Jews and Baseball

Volume 2, The Post-Greenberg Years, 1949–2008


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SKU: 9781476668109 Categories: , , ,

About the Book

This history follows up on the well-received first volume and traces the arc of Jews in baseball after Hank Greenberg retired in 1948. During this postwar period, Jews saw greater acceptance into the American mainstream as organized anti–Semitism was largely displaced by greater affluence, education, and a more geographically dispersed Jewish community. Jews continued to flourish in baseball—new stars like Al Rosen, Sandy Koufax and Shawn Green debuted, and off the field the era brought more Jewish owners, executives, sportswriters, broadcasters, and even a commissioner. This book further demonstrates how and why Jews and baseball have continued to grow together.

About the Author(s)

A member of the Society for American Baseball Research, Burton A. Boxerman taught history for 30 years and contributes to numerous historical journals. A longtime baseball fan, he lives in St. Louis, Missouri.
Writer and researcher Benita W. Boxerman is retired from one of the largest public relations firms in the United States and is a member of SABR. She lives in St. Louis, Missouri.

Bibliographic Details

Burton A. Boxerman and Benita W. Boxerman
Format: softcover (7 x 10)
Pages: 340
Bibliographic Info: 81 photos, notes, bibliography, index
Copyright Date: 2016 [2010]
pISBN: 978-1-4766-6810-9
eISBN: 978-0-7864-5705-2
Imprint: McFarland

Table of Contents

Acknowledgments      vii

Foreword by Ron Kaplan      1

Prologue      3

1. A New Golden Age Begins      5

2. “…and Last in the American League”      30

3. The Next Jewish Superstar      42

4. Spanning the Decades      56

5. Sandy Koufax—“Super Jew”      74

6. Baseball’s Master Statistician      92

7. The Voice of Baseball      98

8. The Class of 1965–66      111

9. The Winningest Jewish Pitcher      130

10. The Man Who Revolutionized Baseball      137

11. Baseball’s First Designated Hitter      153

12. The Numbers Decline      161

13. Another Cy Young Winner      175

14. Jews by Choice      182

15. Two Jewish Managers      199

16. The Resurgence of Jewish Players      206

17. A New Icon Arrives      235

18. The First Jewish Commissioner      242

19. The Twenty-First Century      253

20. Certified Stars      269

Epilogue      280

Notes      283

Bibliography      315

Index      321

Book Reviews & Awards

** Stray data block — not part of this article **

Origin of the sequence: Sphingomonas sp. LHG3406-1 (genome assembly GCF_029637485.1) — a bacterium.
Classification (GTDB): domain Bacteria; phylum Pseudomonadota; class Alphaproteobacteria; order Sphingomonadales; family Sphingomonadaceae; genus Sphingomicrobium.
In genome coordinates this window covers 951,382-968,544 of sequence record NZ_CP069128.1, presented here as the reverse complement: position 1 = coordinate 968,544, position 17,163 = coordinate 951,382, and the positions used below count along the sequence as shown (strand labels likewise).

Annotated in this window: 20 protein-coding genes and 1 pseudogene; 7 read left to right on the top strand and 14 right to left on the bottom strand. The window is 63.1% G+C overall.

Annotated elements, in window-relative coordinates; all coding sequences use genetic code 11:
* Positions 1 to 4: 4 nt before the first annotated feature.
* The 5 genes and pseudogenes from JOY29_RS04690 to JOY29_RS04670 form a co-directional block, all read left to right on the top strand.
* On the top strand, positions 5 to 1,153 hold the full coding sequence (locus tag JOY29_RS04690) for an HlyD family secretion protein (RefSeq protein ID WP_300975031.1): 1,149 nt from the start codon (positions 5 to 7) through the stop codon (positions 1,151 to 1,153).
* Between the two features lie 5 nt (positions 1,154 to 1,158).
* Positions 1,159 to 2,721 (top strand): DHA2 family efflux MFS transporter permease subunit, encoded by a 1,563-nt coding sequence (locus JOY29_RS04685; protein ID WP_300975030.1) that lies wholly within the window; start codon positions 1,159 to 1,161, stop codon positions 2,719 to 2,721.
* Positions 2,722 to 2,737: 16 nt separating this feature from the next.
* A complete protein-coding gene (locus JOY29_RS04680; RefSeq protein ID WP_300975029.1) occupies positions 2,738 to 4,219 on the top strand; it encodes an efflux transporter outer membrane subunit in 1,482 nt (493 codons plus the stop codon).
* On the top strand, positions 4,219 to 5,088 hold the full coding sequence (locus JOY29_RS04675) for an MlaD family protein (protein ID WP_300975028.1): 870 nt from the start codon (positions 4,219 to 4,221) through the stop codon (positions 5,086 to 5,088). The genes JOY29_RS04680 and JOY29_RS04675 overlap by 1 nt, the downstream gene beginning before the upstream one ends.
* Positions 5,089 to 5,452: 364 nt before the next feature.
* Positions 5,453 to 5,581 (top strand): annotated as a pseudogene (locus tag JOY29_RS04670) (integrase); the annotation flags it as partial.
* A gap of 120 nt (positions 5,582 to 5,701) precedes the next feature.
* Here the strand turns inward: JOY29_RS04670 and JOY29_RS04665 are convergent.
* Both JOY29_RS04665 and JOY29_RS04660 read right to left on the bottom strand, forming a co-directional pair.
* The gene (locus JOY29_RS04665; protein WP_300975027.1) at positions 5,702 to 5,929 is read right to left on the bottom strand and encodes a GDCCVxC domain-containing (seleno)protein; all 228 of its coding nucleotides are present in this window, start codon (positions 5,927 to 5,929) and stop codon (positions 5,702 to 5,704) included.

“definitive…solid. No detail in the long history of Jews in baseball has been left out…lovingly and painstakingly compiled”—St. Louis Jewish Light; “full of history and memory…richly and appropriately ornamented with stats, color commentary, and lots of evocative photographs…noteworthy”—The Jewish Journal; “the Boxermans…love affair with the game shows in the care and perseverance they used to track down so many stories from so many sources. This volume includes an impressive 38 pages of notes and bibliography”—; “intriguing…a thorough and worthy contribution”—School Library Journal; “a good addition”—Library Journal; “well-researched”—Sports Collectors Digest; “If you liked Volume 1, you’ll like Volume 2. The book is a seamless continuation for seamheads of all varieties”—Jewish Book World; “indispensible…[The Boxermans] have not only written a compendium of Jewish participation in America’s national pastime, but they also reveal a sharp eye for the social and cultural environment that attracted American Jews to baseball”—Midstream; “‘must-have’…a thorough resource”—Ron Kaplan’s Baseball Bookshelf; “as their book attests, the Boxermans obviously love baseball and have lovingly and painstakingly compiled a two-volume treasure trove on Jews and America’s pastime. Both volumes should be on the shelves of every Jewish sports fan”—; “The Boxermans have chased down some delightfully obscure characters and made an effort to focus on all aspects of the game—players, owners, journalists, umpires statisticians. … The authors’ love of baseball carries the day and makes this a worthwhile read for fans of the sport.”—Jewish Book World; “will fascinate…puts together a piece of the story of American Jewry and its acculturation into the broader society”—Chicago Jewish Star; “a grand slam hit…comprehensive…high-quality”—Association of Jewish Libraries Newsletter; “captivating…its richness transcends the story of a few members of one ethnic group’s involvement in a professional sport…extremely well-researched…draws parallels between the convergence of baseball becoming “America’s Pastime” and the growth of the American Jewish population…details the very significant role Jews played in the development of Major League Baseball as we know it today…packed with fascinating facts…highly readable…some of the most graceful, thoughtful, and poignant baseball writing in history”—The American Israelite; “scholarly…belongs next to any other study about the Jewish-American experience”—New Jersey Jewish News; “fun reading”—The Jewish Daily Forward; “while there have been other books about Jewish baseball players, none packs as much of a scholarly punch as this new title”—NJJN-MetroWest; “while there have been other books about Jewish baseball ballplayers, none packs as much of a scholarly punch as this new title presented by Burton and Benita Boxerman”—SABR Bibliography Committee Newsletter; “[The Boxermans] show that Jewish Americans loved—and influenced—the national pastime from its very earliest days”—Jane Henderson, St. Louis Post-Dispatch.